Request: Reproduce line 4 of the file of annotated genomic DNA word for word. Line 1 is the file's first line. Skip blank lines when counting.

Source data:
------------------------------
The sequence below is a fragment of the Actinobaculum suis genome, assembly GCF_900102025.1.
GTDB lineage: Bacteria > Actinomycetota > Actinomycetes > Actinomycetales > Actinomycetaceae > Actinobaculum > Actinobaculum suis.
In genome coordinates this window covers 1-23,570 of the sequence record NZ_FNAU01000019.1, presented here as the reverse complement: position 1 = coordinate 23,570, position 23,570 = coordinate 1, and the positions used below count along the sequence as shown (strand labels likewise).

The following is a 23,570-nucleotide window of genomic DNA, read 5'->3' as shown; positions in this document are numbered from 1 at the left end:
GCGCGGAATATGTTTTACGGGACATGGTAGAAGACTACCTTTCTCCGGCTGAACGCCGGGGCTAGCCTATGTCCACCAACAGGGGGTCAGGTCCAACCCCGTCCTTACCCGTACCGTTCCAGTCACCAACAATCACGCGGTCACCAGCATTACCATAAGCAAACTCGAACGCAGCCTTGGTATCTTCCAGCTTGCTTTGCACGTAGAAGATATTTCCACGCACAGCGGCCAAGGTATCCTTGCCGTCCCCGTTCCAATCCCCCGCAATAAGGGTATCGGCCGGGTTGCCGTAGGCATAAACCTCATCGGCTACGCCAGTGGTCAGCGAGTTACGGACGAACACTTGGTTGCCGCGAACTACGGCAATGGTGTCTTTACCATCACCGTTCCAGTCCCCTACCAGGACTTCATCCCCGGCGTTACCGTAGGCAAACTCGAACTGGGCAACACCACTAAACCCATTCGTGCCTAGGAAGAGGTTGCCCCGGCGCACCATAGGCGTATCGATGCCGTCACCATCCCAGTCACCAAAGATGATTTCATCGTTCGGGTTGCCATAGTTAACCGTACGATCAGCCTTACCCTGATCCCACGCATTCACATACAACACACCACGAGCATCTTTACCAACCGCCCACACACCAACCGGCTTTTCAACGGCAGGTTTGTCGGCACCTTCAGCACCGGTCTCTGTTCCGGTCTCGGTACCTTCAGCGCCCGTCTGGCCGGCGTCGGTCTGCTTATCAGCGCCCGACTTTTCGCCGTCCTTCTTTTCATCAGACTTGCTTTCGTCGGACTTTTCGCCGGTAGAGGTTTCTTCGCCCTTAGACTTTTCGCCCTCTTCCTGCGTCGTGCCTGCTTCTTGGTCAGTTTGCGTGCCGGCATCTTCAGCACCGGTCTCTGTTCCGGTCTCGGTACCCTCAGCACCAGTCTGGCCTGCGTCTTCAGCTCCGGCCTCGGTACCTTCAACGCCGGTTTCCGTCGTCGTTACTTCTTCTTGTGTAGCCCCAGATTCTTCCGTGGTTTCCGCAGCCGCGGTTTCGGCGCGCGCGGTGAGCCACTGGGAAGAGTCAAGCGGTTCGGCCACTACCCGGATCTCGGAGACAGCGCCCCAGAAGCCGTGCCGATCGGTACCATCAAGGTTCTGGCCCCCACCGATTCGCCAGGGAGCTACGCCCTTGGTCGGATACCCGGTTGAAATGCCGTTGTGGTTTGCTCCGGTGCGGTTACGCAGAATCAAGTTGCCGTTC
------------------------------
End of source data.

The following is a 23,570-nucleotide window of genomic DNA, read 5'->3' as shown; positions in this document are numbered from 1 at the left end: